Last month I lead the group in one of my favorite campfire songs, Vista. It is a sing-along, repeat after me type of silly song that also has some simple hand gestures. The words are a little hard to follow, and the song gets faster each time. It is a challenge to keep up and do well.

    I was joined by three newly beaded Wood Badgers in leading this song at the roundtable. As you will see, we all had fun, even though one gentleman had a little trouble keeping up with us. Did anyone care? Not a bit. That is part of the fun of the song.

    I would like to thank Dan Kuntz for providing the video for this post to the Melrose Scout Productions Podcast.

    I challenge you to learn the song and use it at your next meeting or campfire. Is your audience able to keep up with you?

    Click here to DOWNLOAD  this Podcast.
    Subscribe to the Melrose Scout Productions Podcast
    at http://feeds2.feedburner.com/melrosescoutingproductions
    or through iTunes  (Please take time to rate the show).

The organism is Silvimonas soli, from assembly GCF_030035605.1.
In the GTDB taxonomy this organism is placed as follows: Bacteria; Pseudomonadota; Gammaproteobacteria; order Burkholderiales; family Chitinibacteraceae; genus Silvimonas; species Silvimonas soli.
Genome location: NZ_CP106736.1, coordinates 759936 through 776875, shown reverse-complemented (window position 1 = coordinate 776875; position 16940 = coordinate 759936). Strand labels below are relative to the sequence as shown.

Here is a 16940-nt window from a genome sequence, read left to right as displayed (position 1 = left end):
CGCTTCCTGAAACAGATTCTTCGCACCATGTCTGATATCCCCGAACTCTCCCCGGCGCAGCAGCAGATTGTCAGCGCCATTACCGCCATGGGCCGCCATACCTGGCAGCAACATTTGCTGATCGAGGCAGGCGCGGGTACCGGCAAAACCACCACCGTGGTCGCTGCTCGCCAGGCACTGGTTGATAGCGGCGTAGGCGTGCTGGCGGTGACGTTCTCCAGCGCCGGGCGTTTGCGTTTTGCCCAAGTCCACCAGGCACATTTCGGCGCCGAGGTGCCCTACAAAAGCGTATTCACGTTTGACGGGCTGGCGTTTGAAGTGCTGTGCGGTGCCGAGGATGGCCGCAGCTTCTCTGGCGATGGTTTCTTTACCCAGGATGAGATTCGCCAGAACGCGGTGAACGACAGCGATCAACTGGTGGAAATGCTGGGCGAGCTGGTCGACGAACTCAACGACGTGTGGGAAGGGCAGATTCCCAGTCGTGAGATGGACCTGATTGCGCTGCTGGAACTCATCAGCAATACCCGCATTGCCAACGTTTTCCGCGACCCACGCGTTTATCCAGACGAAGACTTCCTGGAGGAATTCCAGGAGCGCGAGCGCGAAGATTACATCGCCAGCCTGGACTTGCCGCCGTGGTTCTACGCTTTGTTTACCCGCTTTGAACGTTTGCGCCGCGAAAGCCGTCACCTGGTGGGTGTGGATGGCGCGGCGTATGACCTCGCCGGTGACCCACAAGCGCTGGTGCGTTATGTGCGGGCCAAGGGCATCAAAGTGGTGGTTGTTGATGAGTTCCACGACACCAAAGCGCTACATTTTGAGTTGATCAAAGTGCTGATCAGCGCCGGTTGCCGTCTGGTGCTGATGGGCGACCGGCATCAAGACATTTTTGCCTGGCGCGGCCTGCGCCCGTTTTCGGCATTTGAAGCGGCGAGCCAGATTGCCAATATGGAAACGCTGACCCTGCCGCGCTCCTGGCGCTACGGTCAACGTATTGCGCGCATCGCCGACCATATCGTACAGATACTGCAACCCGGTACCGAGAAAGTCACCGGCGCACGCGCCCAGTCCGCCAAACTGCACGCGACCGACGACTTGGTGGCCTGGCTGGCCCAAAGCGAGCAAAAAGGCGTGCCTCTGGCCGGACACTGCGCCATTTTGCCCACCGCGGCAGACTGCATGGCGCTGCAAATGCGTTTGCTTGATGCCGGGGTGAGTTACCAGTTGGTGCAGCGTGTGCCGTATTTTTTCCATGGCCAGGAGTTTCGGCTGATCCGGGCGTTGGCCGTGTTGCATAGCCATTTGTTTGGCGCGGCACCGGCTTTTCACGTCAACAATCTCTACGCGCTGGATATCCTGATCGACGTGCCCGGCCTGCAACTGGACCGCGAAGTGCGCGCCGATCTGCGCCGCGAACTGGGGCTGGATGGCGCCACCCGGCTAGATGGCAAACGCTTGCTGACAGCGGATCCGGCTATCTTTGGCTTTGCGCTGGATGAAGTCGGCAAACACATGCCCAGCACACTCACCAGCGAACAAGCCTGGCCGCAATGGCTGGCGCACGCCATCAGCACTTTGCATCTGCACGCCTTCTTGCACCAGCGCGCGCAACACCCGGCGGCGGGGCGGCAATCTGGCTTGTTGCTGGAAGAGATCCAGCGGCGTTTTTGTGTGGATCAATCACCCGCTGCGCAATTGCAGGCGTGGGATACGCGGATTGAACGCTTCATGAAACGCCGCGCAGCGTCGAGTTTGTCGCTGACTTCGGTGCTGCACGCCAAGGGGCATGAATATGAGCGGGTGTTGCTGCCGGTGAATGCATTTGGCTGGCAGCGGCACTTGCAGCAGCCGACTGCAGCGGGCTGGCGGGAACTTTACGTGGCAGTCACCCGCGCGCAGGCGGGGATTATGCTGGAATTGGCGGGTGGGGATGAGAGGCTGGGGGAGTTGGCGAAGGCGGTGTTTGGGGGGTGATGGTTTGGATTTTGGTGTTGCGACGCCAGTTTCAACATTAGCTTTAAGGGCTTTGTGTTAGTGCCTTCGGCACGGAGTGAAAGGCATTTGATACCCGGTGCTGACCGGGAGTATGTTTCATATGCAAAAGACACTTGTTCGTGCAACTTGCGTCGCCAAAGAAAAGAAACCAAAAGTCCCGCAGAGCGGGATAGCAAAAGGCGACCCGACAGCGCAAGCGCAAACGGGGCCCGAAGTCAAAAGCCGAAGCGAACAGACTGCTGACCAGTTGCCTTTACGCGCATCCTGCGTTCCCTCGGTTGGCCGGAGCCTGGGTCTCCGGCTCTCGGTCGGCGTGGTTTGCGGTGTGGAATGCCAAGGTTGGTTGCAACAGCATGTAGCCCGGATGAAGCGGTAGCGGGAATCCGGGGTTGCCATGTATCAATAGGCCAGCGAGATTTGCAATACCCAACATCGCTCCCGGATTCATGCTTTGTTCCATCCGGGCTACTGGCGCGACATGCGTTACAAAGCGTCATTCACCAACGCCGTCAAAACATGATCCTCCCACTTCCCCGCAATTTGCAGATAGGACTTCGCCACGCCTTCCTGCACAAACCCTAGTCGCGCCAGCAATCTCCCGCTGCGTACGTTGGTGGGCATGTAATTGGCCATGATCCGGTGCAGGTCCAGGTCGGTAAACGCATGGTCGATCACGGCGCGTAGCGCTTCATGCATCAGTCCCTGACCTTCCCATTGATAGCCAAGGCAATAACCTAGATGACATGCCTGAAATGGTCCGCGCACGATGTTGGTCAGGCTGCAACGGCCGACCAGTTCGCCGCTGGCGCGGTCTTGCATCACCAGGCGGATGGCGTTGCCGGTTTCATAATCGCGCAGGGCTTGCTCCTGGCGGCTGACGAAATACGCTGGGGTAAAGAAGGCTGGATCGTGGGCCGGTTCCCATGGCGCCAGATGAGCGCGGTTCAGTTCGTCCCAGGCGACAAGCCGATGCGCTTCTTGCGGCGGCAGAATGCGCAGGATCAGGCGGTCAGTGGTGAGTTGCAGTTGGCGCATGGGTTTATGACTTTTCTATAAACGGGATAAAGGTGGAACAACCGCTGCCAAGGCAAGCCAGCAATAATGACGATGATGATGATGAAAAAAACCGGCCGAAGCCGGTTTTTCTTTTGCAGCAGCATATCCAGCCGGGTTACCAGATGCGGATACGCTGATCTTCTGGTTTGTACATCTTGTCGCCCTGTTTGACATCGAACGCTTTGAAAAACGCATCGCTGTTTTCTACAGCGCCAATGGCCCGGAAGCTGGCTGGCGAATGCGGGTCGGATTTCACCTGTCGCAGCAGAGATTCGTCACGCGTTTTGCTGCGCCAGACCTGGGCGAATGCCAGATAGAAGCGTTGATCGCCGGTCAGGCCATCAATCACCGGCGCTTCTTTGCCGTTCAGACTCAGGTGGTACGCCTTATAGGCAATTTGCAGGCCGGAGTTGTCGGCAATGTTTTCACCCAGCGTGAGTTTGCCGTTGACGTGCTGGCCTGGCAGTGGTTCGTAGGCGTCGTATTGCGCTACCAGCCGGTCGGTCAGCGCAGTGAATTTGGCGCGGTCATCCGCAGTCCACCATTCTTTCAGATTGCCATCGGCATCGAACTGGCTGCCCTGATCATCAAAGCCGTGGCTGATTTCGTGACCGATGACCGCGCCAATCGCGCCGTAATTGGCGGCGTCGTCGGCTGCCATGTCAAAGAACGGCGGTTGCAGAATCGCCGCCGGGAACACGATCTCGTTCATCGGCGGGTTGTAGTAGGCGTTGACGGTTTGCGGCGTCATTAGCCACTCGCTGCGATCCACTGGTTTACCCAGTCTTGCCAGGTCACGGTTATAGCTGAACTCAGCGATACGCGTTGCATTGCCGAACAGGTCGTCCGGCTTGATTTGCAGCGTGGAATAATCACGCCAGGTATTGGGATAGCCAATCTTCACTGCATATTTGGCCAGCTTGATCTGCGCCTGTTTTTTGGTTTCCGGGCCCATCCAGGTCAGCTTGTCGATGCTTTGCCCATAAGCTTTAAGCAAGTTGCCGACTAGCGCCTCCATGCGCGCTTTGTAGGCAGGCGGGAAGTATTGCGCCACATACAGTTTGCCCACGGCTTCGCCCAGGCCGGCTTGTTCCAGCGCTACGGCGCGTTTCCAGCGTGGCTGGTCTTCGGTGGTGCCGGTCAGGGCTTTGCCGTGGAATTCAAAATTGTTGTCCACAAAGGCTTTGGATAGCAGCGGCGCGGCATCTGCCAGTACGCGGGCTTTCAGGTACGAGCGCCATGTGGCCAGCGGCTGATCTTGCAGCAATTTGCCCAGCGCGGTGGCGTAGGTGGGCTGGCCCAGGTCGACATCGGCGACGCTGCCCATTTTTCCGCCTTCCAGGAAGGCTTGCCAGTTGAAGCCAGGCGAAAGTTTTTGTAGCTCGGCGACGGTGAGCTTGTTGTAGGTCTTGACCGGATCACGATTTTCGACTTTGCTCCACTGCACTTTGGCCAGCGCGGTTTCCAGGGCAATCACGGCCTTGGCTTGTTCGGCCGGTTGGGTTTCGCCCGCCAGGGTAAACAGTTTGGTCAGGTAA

Leave a comment below, or at the iTunes store.

    http://www.melrosetroop68.org/QTmov/VistaRoundtable540.m4v

    Thanks for Sharing!

      Christmas at Philmont

      If you have been on a Philmont trek that included the northern and central portions of the ranch, then chances are good that you have hiked through Santa Claus Camp. The camp is located in Santa Claus Canyon, north of Bear Canyon and southeast of Head of Dean Camp.

      I have been through Santa Claus Camp a few times on my Philmont treks. Usually, it was an unstaffed camp, but in 1992 I was surprised to discover that it had become a staffed camp, complete with a volleyball court for the day and a telescope for the evening. The crew had a great time there.